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In 2021, the farmer said he had his lowest harvest in the most recent years. Worse still, there were high expectations for that year’s farming. One of such was to betroth a wife for his son. When he could not realise that, he went borrowing.

Usman

“I barely harvested five bags of rice last year,” he stated as his luminous gesture began to fade away.

During a good season, Usman said he could harvest up to 30 bags of rice from the large expanse of land.

Kaduna has been in a dire strait for many years because of attacks by the non-state armed groups in the agrarian south of the state. In 2021, no fewer than 1,192 lost their lives to armed bandits and other forms of violence in the state, and a total of 3,348 persons were kidnapped in the same period.

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However, the situation of a refinery caused double jeopardy for the two agrarian communities: Kapam and Rido flanking KRPC on both left and right. Usman epitomises the parlous experience the people endure; it would later lead to pent-up anger among the youths who felt cheated and attempted to protect their land.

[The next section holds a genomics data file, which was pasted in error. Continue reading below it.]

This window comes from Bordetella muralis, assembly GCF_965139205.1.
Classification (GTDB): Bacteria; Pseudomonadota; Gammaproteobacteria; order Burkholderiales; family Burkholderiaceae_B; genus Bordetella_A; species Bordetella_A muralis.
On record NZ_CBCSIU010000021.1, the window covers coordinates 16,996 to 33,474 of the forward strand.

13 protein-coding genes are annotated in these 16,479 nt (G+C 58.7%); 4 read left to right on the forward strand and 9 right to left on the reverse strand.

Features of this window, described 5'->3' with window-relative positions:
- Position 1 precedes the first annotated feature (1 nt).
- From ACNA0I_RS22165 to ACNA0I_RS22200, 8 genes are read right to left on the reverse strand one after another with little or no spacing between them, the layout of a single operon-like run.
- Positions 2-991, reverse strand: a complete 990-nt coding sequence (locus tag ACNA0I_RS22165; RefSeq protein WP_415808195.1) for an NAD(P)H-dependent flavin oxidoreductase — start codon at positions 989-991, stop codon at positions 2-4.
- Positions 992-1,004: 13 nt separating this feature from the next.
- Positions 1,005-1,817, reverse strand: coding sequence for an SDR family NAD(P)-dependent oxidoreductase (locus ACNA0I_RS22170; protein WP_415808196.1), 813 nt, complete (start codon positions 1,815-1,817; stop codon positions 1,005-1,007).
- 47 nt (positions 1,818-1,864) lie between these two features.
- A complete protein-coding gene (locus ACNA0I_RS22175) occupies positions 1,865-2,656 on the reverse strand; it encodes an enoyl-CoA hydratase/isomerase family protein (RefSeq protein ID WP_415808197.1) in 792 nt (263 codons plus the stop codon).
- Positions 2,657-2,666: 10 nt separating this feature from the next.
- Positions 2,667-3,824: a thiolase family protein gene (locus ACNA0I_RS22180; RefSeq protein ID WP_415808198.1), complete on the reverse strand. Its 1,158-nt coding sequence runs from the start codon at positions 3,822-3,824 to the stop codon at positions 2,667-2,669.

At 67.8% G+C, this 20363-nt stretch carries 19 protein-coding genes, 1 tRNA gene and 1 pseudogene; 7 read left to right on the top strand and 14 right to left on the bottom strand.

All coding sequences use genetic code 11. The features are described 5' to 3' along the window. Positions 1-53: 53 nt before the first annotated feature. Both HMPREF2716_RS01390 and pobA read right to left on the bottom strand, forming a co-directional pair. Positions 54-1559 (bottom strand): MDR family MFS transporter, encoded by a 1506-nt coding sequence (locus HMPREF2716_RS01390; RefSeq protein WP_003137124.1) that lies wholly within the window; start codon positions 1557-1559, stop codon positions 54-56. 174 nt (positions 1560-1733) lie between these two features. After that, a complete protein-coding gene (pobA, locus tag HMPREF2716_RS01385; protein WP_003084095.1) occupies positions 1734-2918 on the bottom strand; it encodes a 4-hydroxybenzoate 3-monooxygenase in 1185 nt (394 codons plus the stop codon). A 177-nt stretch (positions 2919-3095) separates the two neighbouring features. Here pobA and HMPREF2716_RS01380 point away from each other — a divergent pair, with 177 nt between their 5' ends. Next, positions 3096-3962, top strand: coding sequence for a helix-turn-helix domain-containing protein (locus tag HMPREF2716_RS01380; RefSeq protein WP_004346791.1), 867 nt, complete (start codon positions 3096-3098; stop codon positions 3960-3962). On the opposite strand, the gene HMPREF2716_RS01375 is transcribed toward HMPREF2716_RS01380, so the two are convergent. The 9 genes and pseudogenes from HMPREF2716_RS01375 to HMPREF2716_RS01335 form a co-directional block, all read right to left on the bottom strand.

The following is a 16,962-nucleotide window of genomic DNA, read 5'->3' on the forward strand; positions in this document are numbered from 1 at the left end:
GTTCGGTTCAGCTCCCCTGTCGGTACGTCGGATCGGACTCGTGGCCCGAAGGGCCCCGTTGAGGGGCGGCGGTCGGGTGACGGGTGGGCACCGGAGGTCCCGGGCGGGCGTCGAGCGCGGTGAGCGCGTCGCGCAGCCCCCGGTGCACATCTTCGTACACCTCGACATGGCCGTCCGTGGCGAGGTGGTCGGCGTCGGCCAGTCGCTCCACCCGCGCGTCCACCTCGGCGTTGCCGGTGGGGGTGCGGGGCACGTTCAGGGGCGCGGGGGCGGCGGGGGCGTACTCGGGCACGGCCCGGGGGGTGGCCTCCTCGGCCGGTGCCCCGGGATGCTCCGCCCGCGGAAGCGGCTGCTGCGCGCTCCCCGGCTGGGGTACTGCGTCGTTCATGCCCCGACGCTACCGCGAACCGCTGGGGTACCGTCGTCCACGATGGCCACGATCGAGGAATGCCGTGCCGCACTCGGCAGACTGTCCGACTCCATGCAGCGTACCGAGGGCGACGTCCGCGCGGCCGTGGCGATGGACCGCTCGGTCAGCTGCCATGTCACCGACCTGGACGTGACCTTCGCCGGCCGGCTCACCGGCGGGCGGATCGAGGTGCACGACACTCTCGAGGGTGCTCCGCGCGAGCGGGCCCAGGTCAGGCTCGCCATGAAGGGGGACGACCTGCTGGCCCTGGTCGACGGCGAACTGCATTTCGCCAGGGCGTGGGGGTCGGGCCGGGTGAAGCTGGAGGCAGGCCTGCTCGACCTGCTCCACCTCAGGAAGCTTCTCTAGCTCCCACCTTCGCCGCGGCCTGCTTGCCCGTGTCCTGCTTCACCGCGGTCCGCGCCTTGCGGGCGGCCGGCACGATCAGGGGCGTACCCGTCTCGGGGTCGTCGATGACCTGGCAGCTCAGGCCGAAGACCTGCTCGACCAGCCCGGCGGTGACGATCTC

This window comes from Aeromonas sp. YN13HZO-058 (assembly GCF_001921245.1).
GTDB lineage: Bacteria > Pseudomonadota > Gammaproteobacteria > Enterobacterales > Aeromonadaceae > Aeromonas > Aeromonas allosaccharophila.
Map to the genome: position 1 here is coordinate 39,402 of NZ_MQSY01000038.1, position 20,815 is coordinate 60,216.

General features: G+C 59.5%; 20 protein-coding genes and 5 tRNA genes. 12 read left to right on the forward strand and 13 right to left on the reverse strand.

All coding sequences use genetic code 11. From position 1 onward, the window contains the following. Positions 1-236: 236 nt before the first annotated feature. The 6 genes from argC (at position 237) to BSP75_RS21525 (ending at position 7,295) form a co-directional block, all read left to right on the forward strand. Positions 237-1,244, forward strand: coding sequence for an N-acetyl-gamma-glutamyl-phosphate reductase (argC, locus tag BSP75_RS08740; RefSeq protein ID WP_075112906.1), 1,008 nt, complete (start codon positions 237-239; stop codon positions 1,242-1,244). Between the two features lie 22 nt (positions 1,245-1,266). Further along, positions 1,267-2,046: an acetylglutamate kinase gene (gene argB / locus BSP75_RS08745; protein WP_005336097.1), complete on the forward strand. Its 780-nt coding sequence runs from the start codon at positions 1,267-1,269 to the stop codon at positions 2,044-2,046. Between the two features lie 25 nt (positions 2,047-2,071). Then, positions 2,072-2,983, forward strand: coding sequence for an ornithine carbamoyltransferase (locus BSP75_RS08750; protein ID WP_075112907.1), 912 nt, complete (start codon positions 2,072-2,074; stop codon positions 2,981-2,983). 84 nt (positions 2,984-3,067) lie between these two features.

When KADVIS accompanied the Kaduna State Urban Planning Development Agency (KASUDA) to demolish some houses on the borderline of the refinery, the people protested. KADVIS matched the protest with brute force, and one of the protesters was killed.

The community chairman, the elder brother of the deceased, refused to speak on the incident but Adamu Alkali, another protester, narrated how he survived the scuffle by sheer luck.

Alkali

After the demolition of over 10 buildings on March 28, Alkali was thrown into the vigilante’s van, and driven away, bloodied. “They left me for dead in one hospital,” he claimed, threatening a lawsuit against KASUDA, upon full recovery.

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At that moment he spoke, one of his eyes was bloodshot red, the other sealed; his occiput was bruised as he man writhed in pain on a sofa chair.